Although most adults have some level of gum disease, very few people know it’s there.4 Gingivitis is usually not painful. The gums turn red, they bleed when you brush, but they often don’t hurt. The early warning system of pain is missing for this disease, which makes it more dangerous.
How Does Gingivitis Progress To Periodontitis?
If the plaque stays there long enough, excess calcium in the blood starts to combine with the plaque and a hard substance called calculus or tartar is formed on the teeth. Now the bacteria are really happy! The calculus is like condos for those bacteria to live in. You can’t brush tartar off, so they can live there a long time, continuing to drop their garbage onto the gums.
After a while, the immune system figures out that this invader isn’t going away, so it tells the gums to retreat. The periodontal ligament starts to come loose from the tooth, and the gums start to recede down the tooth. This opens up a pathway for the bacterial toxins to get to the bone beneath, which causes the bone to get infected and to start to recede as well. The gums are lost, the bone is lost, and eventually the tooth gets loose and can come out.
What a sorry tale! And most of it happens with no pain. I’ve often called periodontal disease the silent and deadly killer of teeth.
Symptoms of Periodontitis
Some warning signs of periodontitis are bleeding gums when you brush, a bad taste in your mouth, loose teeth and bad breath. If you have any of these symptoms of advanced gum disease, run, don’t walk to the dentist! You don’t have any time to lose!
Overall Health Effects of Periodontal Disease
Periodontal Disease is not something to wait on, because decades of scientific research have connected periodontal (gum) disease with other diseases, including diabetes, high blood pressure, heart attacks, stroke, kidney and lung disease, cancer, infertility, erectile dysfunction, preterm birth, and other pregnancy complications.5-14
How Is Gum Disease Diagnosed?
The health of your gums and bone should be measured at every tooth cleaning, or what we dentists call your “wellness visit”. There is a natural pocket between the tooth and gum that is 2-3 millimeters deep. A special measuring tool is placed in this pocket to measure the depth of it. If it is deeper than 3 millimeters, that is a sign that disease has ALREADY happened.
Bone has already been destroyed and the disease has progressed and has caused or is causing damage NOW. You should not wait to begin treatment as each day leads to further effects in the mouth and in the body.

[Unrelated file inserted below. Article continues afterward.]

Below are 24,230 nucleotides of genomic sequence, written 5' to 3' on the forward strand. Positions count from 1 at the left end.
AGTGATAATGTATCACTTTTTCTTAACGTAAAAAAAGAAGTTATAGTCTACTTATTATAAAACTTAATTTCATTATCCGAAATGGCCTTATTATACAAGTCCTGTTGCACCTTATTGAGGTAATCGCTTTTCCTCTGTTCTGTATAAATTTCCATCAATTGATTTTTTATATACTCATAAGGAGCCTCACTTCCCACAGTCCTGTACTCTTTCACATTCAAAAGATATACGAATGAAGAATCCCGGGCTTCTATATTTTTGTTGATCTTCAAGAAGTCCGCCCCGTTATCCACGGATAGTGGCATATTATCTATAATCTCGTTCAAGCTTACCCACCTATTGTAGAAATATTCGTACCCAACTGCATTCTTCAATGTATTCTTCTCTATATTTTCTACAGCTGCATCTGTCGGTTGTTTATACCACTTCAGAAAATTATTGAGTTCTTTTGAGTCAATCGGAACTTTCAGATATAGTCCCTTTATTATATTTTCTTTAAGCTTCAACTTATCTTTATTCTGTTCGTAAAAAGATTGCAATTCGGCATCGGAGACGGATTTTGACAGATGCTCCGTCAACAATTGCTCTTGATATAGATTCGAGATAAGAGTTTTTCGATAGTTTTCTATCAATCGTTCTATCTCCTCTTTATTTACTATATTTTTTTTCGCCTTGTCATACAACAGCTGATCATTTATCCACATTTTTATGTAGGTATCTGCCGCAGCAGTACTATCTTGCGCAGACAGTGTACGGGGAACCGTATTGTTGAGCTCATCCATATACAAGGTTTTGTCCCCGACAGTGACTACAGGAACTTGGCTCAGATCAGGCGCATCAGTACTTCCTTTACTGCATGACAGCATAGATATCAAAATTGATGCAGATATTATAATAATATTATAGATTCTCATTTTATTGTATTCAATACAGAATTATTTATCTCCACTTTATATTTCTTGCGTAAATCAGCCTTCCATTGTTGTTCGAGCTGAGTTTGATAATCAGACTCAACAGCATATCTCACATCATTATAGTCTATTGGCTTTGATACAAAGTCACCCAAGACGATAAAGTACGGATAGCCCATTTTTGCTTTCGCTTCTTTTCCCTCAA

Other Possible Explanations For Gum Disease Symptoms
There are some health conditions that can mimic gum disease. If the bleeding gums and/or loss of bone is only in certain localized areas, it is very possibly a tooth problem. Have your holistic dentist check:
- Defective dental restorations
- High electric current (galvanism) from metal restorations
- Bite problems
- Mercury fillings in the area.
If the gum disease is more generalized but your teeth are “clean” we will check for health problems, including:
- Depressed immune system
- Low Vitamin C
- Poor diet
- Prescription drug problems
- Hormone imbalances
- pH problems in the gut
How Do Holistic Dentists Treat Gum Disease?
Mechanical cleaning– the bacteria in your mouth creates a sticky layer on your teeth that, if not removed, calcifies and forms tartar that can’t be removed on your own. This tartar harbors other, more dangerous bacteria, and has to be removed if your gums and bone are to return to health.
The official name for this treatment is Scaling and Root Planing, and is what is traditionally prescribed if you are diagnosed with gum disease. This cleaning can be done with traditional hand instruments, or with specialized ultrasonic instruments. Both can be utilized to remove all of the hard deposits on your teeth so your gums can heal.
Laser Cleaning and Disinfection– Laser light energy is used to kill microbes over a large area of the infected root, gum tissue and bone. This laser light is tuned into the harmful bacteria in the infected tissue, and up to 99.9% of the disease producing bacteria are killed. In addition to killing the bacteria and infection, the laser also stimulates stem cells in the tissues to form new connective tissues, collagen and bone. Your body can then heal and rebuild these lost tissues.
At the end of treatment, a second laser is used to seal the tissues against the tooth root. This protects the pocket from germs and plaque getting back into the area while it is healing.
Ozone Cleaning and Disinfecting– Ozone is one of the most powerful natural oxidizing agents. It kills bacteria, disinfects, stops bleeding and stimulates wound healing. Used in a gas or liquid form, it has been shown to reduce bone loss and infection in 80% of periodontal disease areas, often significantly.
In nature, ozone (O3) occurs from atmospheric oxygen (O2). It develops as a result of ultraviolet light (sun) or electric spark discharge (thunderstorm, lightning) from air oxygen. In medicine, a special device generates a mini thunderstorm in a glass tube, and ozone occurs at the end of the tube. Being a gas, ozone is able to infiltrate the tissues, the smallest fissures, wounds, and gum pockets painlessly and without side effects.